A common mistake new traders make is being unwilling to set stops. Blinded by the thought of quick, easy money they are unwilling to think about the other side of a trade……..the loss. They enter the trade and see it quickly go green …they can see how trading is going to easily solve many of their money problems. No thought is given to how much they could lose without having a stop in place.
The green trade turns red with a small loss, but the trader is not worried…….it is just a small pullback……the trade continues to fall further and further into the red. Worry starts to set in now, the trader thinks “I will sell once it gets back to my entry so I am even.” But that does not come and the loss continues to get larger, panic and despair set in…..the loss in the trade becomes all consuming, the trader can not stop thinking about it and all of the “what if’s” that come along with it. If the loss is large enough the trader may not sleep, or the trader may wake up at night thinking about it……the trader can not think clearly about any new trades. There is a complete loss of confidence, and that losing trade is eating up all of the trader’s mental capital, both in trading and outside in day to day life.
When I was a new trader, I had been there on more occasions than I would like to admit. There would always come a point when I couldn’t take the pain anymore and I would swallow the loss and cut the trade…while doing that never took away the pain of the loss, it was always a tremendous weight off my shoulder. Mentally I could start thinking again about other things beside the big red loss in my account. Your mental capital should be guarded second only to your trading capital.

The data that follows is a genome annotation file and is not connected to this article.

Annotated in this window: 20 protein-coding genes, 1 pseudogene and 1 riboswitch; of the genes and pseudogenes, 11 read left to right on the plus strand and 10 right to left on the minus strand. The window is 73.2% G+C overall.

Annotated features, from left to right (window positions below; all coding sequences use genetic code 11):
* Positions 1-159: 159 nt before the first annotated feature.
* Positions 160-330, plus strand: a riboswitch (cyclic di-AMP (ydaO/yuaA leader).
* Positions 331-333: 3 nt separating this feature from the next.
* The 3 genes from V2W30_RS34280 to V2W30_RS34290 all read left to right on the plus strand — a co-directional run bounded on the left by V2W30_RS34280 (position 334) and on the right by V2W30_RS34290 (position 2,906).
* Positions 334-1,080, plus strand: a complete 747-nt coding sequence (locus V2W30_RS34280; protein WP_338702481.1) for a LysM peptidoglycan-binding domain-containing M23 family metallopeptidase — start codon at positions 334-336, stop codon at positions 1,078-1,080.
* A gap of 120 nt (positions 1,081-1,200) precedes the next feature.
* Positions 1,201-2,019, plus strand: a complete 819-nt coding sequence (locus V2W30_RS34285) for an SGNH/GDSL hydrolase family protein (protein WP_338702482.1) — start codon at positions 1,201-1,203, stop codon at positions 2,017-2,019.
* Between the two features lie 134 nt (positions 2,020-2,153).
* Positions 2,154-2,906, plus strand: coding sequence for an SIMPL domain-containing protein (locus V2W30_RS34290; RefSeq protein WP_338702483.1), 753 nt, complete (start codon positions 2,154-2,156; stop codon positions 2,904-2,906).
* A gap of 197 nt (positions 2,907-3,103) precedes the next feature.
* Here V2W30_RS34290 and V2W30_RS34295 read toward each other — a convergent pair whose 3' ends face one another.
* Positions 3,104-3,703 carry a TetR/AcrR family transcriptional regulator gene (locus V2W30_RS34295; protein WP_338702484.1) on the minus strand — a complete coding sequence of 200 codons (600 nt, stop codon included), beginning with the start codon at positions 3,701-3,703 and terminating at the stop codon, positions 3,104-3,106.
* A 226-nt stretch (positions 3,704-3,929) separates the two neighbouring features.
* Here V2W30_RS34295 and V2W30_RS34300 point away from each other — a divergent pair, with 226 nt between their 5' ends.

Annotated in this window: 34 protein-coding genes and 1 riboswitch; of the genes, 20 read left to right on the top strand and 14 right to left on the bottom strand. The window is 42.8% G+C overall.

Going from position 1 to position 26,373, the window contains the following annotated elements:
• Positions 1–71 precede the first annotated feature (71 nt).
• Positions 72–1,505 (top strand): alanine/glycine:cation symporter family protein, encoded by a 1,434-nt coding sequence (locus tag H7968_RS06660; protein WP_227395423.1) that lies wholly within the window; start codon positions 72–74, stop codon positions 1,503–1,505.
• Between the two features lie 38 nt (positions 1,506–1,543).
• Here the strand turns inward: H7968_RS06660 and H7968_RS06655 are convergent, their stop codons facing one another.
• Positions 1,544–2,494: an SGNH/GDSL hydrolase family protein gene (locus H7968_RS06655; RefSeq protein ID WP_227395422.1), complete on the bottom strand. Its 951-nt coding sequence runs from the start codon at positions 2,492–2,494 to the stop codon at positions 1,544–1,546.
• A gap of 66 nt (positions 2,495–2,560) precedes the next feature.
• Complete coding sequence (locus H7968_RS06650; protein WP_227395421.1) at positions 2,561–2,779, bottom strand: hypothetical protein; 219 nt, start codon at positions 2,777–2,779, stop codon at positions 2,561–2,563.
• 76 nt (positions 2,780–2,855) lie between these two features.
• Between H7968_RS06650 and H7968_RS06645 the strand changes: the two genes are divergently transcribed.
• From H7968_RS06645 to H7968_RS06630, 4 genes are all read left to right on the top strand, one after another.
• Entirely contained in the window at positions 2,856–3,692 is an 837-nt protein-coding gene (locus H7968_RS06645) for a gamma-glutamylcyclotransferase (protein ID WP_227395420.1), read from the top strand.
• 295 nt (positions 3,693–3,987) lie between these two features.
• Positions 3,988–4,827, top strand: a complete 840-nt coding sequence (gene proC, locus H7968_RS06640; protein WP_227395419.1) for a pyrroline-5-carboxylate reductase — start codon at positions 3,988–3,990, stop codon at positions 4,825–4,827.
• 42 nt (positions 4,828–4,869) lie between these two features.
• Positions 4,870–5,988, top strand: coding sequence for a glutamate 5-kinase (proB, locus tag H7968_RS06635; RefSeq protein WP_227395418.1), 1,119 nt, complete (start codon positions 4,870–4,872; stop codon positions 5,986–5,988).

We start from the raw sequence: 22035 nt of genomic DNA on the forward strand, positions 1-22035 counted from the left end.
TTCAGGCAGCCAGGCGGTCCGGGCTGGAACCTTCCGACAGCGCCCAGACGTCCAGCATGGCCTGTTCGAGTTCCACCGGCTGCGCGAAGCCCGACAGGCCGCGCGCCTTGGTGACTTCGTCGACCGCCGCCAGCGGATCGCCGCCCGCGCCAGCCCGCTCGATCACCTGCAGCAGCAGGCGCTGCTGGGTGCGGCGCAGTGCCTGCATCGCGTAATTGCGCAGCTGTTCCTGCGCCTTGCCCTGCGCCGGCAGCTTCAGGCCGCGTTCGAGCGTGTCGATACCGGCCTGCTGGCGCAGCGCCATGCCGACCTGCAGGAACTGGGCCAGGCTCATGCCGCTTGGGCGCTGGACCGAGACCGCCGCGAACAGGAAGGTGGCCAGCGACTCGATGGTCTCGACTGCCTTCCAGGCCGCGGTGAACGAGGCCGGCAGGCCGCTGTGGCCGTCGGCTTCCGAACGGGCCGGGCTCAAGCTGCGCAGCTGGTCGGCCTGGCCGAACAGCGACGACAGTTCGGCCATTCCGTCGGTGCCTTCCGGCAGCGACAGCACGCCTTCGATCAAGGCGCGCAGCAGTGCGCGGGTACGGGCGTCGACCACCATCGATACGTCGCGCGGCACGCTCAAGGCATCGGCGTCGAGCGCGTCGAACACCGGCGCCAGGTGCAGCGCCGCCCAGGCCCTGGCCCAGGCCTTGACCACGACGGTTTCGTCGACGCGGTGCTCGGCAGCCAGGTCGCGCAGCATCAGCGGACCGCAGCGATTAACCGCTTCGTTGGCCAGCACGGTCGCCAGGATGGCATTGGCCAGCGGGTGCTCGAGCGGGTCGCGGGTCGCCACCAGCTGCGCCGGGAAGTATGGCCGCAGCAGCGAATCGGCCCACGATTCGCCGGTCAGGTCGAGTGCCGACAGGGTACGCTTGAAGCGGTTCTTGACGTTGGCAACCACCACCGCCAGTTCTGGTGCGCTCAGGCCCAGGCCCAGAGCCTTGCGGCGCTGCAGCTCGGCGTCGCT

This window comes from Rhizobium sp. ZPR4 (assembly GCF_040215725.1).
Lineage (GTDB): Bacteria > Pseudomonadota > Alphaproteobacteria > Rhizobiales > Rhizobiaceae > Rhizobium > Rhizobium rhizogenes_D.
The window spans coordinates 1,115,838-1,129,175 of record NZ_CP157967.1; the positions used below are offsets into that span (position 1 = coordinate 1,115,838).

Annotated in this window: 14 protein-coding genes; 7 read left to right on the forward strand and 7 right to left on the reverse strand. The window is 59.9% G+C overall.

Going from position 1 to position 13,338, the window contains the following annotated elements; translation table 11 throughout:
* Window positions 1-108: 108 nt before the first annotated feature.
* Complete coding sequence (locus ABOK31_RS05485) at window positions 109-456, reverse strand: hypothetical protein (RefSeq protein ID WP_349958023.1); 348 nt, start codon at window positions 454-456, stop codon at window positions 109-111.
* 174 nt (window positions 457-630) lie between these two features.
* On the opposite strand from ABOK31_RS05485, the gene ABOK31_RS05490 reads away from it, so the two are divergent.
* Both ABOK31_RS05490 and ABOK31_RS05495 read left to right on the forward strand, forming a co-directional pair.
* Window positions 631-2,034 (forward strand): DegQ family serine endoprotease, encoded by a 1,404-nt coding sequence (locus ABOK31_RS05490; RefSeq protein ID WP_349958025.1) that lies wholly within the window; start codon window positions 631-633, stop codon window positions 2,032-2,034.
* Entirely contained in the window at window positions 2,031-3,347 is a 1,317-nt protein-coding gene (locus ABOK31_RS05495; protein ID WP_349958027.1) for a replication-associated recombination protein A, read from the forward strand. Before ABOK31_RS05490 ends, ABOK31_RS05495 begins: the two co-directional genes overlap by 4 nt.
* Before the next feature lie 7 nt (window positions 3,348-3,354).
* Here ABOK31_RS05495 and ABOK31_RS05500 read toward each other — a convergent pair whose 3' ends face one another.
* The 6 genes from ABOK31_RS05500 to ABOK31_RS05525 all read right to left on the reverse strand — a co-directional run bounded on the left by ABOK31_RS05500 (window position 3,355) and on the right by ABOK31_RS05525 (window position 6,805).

Please use stops …they protect your trading capital as well as your mental capital. There is a risk with every trade, some will work and some won’t…taking small losses keeps you in the game.
A great point to stress and discuss. From my experience, as a mostly intraday trader, I have learned that the more time I spend in a trade that’s against me, the more my mindset deteriorates. My trade management of open positions suffers, and I have difficulty seeing opportunity.
An experienced, profitable trader I know likes to say, “Small losers are your best trades.” Though I know we could disagree with his literal statement, his broader concept is very meaningful for me.
I really like this reminder. Unfortunately, there have been enough times when my stops either get ‘blown through’ so they were useless or they get hit within the same day the stock would have proven to be a solid success. I realize that just means to learn how to use stops better, not to eradicate them completely.